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What You See Is What You Get. This is a journal blog, an explore-blog, a bit of this and that blog. Sharing where the mood takes me. Perhaps it will take you too.

Menoizikkul; Midweek Musicalisms

This week's malambo offering adds in the interest of the boleadoras. They are weapons. Lengths of leather at the end of which are either leather-wrapped stones or metal balls. The gauchos use them to hobble cattle, though historically they were actually used as weapons against 'the foe' - whoever that might be on any given day. In the dance, the beating against the ground of the boleadoras adds to the level of percussion produced by the feet ... and the drums. I should mention the drums. The dance has its basis in a time and place when drums would have been about the only instrument - until the Spanish and their guitars arrived. Drumming is very much part of this folk tradition.

16 comments:

  1. Wow, that is cool! I liked that it looked like women were drumming, and the men were dancing (but maybe they were women under those hats)!

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    1. Hari OM
      Most definitely the drums are beaten by women... but the dance is very much for the men (see last week's entry)... though I do believe in small amateur groups now, girls are sometimes allowed to play. Yxx

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  2. that should be the motto of the world... men who dance to the rhythm of da wimmen...yay!!!!

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  3. Wow, impressive! I would have moved back a few metres when the boleadoras swung into action.
    Cheers, Gail (safely back from Orkney, face windswept and sand blasted).

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  4. I wasn't quite sure what to make of that - in part it is cool, but on another level quite comical in its rigid gestures and stiff routines. I say this not critically, but in pondering that we do not have this sort of ceremony in our daily lives any more - we regard it as 'folk' tradition; something 'other' and of the past. So what then will be the traditions which pass down from our age and era and place? What in two hundred years time will be handed down from the Late Twentieth early Twenty First Century? I find it quite hard to say. Can you think what they might be?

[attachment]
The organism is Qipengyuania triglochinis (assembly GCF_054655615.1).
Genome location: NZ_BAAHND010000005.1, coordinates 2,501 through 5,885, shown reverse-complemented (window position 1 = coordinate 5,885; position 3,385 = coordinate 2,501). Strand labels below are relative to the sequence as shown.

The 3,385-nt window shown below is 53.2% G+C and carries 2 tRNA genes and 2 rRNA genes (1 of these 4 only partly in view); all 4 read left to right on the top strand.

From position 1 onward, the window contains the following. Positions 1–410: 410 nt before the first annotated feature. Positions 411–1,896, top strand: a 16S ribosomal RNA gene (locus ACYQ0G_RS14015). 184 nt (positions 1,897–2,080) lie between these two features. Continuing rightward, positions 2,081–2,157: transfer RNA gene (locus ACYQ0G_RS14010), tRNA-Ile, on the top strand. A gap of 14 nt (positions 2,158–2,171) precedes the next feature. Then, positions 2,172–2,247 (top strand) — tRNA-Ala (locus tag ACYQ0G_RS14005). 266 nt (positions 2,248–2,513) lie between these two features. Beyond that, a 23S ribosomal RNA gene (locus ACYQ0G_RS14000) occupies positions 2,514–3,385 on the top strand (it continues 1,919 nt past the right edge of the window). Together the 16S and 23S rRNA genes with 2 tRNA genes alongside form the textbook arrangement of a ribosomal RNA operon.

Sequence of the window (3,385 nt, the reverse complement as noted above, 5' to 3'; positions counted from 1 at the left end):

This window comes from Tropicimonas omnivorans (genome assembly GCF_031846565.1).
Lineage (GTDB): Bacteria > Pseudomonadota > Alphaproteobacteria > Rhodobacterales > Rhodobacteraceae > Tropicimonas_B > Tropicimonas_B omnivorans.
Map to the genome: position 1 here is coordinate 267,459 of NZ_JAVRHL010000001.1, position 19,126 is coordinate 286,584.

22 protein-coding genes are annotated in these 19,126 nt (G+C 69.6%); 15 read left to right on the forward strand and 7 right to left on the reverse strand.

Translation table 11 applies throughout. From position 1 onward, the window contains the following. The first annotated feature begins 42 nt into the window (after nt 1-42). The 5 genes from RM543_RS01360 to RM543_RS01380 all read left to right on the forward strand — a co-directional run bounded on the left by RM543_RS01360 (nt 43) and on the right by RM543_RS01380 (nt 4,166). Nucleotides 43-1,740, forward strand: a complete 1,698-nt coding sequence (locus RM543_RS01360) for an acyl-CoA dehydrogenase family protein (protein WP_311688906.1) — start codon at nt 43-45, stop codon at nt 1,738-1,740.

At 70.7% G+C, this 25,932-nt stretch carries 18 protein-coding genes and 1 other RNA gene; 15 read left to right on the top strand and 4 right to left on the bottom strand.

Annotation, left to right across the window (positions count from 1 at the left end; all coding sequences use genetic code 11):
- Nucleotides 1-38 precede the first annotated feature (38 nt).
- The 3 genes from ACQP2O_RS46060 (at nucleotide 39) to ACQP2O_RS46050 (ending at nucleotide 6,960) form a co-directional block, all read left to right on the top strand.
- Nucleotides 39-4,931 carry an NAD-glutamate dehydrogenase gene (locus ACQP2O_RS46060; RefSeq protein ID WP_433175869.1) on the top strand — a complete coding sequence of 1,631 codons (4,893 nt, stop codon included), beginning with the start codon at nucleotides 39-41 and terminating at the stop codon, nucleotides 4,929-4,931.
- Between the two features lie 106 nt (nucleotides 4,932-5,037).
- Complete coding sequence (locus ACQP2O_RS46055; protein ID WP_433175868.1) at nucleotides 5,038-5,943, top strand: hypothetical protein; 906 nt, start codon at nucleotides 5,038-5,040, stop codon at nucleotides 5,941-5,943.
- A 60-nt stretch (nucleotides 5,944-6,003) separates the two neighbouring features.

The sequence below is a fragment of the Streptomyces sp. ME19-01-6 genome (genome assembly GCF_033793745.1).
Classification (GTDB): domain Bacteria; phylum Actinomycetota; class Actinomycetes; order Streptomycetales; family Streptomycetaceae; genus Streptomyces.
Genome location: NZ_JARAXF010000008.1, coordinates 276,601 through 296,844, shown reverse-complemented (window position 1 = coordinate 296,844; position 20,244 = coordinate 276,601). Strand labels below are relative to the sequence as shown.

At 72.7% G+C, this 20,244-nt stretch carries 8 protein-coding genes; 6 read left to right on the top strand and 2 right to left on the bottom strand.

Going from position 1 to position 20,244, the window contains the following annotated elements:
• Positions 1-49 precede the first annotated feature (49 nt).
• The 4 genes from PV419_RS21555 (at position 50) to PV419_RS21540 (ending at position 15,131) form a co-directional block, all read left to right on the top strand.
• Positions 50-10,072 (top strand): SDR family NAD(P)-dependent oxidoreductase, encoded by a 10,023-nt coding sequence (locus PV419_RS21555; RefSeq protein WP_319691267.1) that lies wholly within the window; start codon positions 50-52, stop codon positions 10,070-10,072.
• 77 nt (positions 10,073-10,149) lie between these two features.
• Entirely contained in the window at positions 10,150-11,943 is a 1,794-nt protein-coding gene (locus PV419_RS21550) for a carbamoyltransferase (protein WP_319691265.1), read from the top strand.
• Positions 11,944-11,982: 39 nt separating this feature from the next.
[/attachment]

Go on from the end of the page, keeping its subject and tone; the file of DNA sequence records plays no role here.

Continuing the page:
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    1. Hari OM
      Firstly - welcome back Mark - missed ya!
      Secondly - I hope you will take a look back at the previous offerings, where a little more info is given each time as to this tradition from Argentina. I haven't gone overboard on discussion of it, as folk can go ogle for themselves; but basically it is an adapted form of dance from the natives of Argentina which the Gauchos used to demonstrate bravado and skill - as well as enterain themselves by the campfires. Originally - demonstrated a bit here - each would have their own style and steps were not formalised. There are two main styles; Southern and Northern, the latter being the most expressive (and loud) and had become the most dominantly performed.

      Anyway; an equivalent here (by this I refer to the Bonny Land - and perhaps, Eire) would be the ceilidh and it is still very much in vogue. There are plenty places where this folk tradition is alive and well and actively taken up. I cannot speak with authority for England or Wales, but in the former there are such things as Morris dancing and other regional variations - but I suppose I take your point, in that they are kept for specific occasions and are not (unless a practitioner having to rehearse, and perhaps even then...) not a daily or at least weekly occurrence.

      This leads to the matter of authenticity - the Celctic traditions are very much handed down through constant engagement but, of course, to a large degree content is driven by the need for an audience and what that audience can bear. Some of the very pure aspects of the traditions may well be lost are getting lost, as music/poetry moves with the times. (I am thinking specifically of Precenting, which has the double whammy of lowering church attendence to deal with.)

      I am actually having a similar discuss this week on fellow blogger's discourses regarding Carnatic music. In India that tradition, as with all Sanskrit matters, there is 'paramparaa' - the lineage of teacher to student passage which is strict and, until recent times, not wavered from. Thus it could be determined that what one heard in concert would have been the same as a thousand years past. Then there arose some argument as to what listeners could bear (or stick around to hear) versus purist rendition (the rise of commercial interest, in other words - plus 'invading influences'...)

      We do not have such a strict tradition to fall upon to ensure continuation of what was - but it could also be argued (again I speak from the Celtic perspective here) that this tradition was always about reflecting life as it is in its time. I know several young proponents who are writing material that still absolutely honours the basic purity of "Scottish Folk Music", the paramparaa, but wholeheartedly reflects current times. Music, in the end is surely a narrative of the culture in which it is engendered.